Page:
Dental Implant Placement
An excellent way to gain a completely functional smile and an improved chewing ability, especially for the people who have lost their teeth. This dental surgery is mainly performed to gain the restoration of functional ability, a complete restoration of the dentition with proper mastication, which leads to prevent bone resorption. It is essential to have implants as the support for dental prosthesis such as a bridge, a denture and an artificial tooth.
There are many reasons why a patient may want to consider a fixed implant bridge. The most common is that a person does not have enough bone to hold conventional dental implants. Another reason is that a patient has some remaining tooth structure to support an implant. This can be because of prior tooth loss, periodontal disease, or bone loss due to other causes. In these cases, implants are placed and a fixed implant bridge is fabricated to give the person an esthetically pleasing smile.
If there is insufficient bone for an implant to supporta fixed bridge, a removable implant bridge may be used. Removable bridges can be used in a variety of situations including for patients with inadequate bone, poor bone quality, implant survival issues, or to support restorations that otherwise require minimal force. It is common for the interim bridge to be removable and for the crown to be placed with a second procedure that will permanently implant the crown. The interim bridge or interim restoration must be remade when the crown is permanently placed.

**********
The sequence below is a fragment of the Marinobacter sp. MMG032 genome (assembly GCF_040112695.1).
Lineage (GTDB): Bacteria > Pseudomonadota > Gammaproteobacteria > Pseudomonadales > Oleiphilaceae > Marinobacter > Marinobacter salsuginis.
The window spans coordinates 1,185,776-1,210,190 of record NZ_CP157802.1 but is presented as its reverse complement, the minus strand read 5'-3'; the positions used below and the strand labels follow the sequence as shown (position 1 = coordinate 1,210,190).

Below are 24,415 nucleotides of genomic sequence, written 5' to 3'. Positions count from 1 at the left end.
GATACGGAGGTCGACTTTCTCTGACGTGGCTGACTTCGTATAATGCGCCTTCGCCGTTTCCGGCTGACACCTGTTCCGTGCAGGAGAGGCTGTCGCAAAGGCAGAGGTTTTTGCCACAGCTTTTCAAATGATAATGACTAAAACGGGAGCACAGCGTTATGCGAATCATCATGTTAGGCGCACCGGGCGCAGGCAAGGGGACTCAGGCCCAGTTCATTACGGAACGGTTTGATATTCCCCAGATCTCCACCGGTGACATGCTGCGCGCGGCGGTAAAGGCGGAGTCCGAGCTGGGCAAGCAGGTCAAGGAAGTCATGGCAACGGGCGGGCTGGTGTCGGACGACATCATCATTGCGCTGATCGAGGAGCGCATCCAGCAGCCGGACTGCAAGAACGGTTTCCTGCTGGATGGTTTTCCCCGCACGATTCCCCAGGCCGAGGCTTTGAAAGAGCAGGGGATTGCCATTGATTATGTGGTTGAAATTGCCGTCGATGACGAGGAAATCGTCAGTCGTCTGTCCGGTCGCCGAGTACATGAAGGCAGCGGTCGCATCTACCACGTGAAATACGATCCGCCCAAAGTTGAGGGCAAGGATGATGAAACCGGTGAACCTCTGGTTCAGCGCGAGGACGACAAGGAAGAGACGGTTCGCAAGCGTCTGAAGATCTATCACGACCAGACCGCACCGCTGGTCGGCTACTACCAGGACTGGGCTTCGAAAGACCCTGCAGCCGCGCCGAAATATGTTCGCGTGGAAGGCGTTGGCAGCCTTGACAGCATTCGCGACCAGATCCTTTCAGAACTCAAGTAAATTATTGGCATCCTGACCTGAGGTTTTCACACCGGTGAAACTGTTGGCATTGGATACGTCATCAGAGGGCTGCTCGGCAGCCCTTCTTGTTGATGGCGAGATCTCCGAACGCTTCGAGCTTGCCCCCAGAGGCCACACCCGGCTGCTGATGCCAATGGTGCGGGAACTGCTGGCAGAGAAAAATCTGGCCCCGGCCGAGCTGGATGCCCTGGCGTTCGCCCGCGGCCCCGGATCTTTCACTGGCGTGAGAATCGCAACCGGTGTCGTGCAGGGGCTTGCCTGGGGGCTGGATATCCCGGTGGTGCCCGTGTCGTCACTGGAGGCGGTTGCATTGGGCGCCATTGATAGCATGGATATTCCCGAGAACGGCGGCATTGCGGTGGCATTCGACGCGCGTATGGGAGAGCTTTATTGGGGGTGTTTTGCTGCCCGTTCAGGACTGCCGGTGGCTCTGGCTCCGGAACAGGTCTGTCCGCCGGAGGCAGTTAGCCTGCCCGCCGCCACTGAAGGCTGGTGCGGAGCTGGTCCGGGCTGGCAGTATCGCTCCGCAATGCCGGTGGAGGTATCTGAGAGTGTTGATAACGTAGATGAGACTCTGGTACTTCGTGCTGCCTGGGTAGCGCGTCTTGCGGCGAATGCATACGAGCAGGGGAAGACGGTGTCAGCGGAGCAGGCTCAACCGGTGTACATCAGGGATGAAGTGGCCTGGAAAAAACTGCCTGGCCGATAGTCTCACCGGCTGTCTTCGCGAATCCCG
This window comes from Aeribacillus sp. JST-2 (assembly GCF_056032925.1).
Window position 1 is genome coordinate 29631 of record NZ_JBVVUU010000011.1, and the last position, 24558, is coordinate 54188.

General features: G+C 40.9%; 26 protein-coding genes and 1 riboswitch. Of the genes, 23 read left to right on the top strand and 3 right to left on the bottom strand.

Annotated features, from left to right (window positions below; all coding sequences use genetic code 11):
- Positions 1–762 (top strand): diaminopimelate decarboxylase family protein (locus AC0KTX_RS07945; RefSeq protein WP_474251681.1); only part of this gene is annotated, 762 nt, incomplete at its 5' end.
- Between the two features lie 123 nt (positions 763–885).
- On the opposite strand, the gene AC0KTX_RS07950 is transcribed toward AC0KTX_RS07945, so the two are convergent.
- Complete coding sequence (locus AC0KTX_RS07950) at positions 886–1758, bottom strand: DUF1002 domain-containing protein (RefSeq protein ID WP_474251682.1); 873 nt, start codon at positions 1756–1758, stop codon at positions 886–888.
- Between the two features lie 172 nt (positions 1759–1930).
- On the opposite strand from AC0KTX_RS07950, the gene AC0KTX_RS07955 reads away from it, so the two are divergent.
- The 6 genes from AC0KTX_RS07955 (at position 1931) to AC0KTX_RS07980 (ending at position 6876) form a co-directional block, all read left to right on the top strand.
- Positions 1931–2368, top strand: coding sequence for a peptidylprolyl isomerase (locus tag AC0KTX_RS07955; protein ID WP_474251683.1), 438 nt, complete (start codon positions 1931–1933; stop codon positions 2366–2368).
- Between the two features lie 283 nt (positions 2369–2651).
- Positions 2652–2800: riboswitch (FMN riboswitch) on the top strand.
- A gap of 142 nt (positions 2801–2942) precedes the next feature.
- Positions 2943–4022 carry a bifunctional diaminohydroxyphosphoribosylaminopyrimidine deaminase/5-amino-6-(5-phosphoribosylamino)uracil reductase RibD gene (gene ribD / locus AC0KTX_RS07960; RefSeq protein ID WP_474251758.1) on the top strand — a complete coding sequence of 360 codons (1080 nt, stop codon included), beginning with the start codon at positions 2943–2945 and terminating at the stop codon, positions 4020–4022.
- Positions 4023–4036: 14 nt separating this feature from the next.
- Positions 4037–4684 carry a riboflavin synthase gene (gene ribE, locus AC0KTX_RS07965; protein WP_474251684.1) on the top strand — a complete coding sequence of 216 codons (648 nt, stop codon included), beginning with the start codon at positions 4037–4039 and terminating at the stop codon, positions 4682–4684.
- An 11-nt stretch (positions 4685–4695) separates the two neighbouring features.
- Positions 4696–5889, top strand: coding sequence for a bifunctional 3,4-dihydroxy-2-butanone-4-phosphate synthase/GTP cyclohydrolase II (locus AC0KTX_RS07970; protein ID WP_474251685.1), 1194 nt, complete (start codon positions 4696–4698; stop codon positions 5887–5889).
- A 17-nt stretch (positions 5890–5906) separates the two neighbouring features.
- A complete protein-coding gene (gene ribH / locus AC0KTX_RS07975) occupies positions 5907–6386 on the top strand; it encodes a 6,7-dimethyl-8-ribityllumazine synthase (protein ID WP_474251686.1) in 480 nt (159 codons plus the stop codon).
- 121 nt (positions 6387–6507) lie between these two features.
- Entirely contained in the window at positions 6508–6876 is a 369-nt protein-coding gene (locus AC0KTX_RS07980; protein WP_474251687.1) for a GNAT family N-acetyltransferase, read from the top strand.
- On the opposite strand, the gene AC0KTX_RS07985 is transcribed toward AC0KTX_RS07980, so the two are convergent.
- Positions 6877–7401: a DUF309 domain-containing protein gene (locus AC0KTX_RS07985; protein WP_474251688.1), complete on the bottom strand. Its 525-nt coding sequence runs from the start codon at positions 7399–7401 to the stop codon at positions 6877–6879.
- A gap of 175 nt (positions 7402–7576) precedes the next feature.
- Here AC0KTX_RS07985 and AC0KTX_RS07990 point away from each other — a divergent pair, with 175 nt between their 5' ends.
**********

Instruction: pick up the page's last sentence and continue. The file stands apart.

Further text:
Bone grafting for implant placement, also known as osteoplasty, is performed for several reasons. It is most often performed to provide sufficient bone to support a dental implant. Secondarily, bone grafting may be done to close an open wound in the jaw or to address missing bone in a tooth that does not require an implant. During osteoplasty, a dentist first locates a suitable bone site for grafting and collects a bone graft from the patient’s After collection, the bone is manipulated with a special instrument to shape it for the site. A material called bone graft substitute is often used to fill the prepared bone site. As the graft fills in the site, it is sculpted and shaped to fit the jaw.
There are two types of implant overdentures: One-to-One A tooth implant replaces the tooth crown (or the upper portion of the crown) and the other crown is attached to the implant. The first type is most common and is similar to a bridge but with no metal. Implants on both sides are in the same arch and only one attachment replaces one upper jaw tooth. Two-to-One A tooth implant replaces the tooth crown In this type, the lower arch has two implants and the crown for the second tooth is attached to the first tooth implant and the first tooth implant. This replaces both lower jaw teeth, so it is similar to a bridge but with no metal. Implants on both sides are in the same arch and two attachments replace two upper jaw teeth.
Often less than 3.0 mm, in diameter, Mini implants are similar to regular implants but are smaller. They are used most often when there is inadequate width of bone to place standard sized implants. They may be placed at any location in the oral cavity. They are most often placed in the anterior maxilla for replacing single missing teeth. Small implants are less likely to fracture, but are also more prone to early implant failure. They are usually placed in the esthetic region. This can cause decreased esthetics in the anterior maxilla because of the limited width of the remaining bone.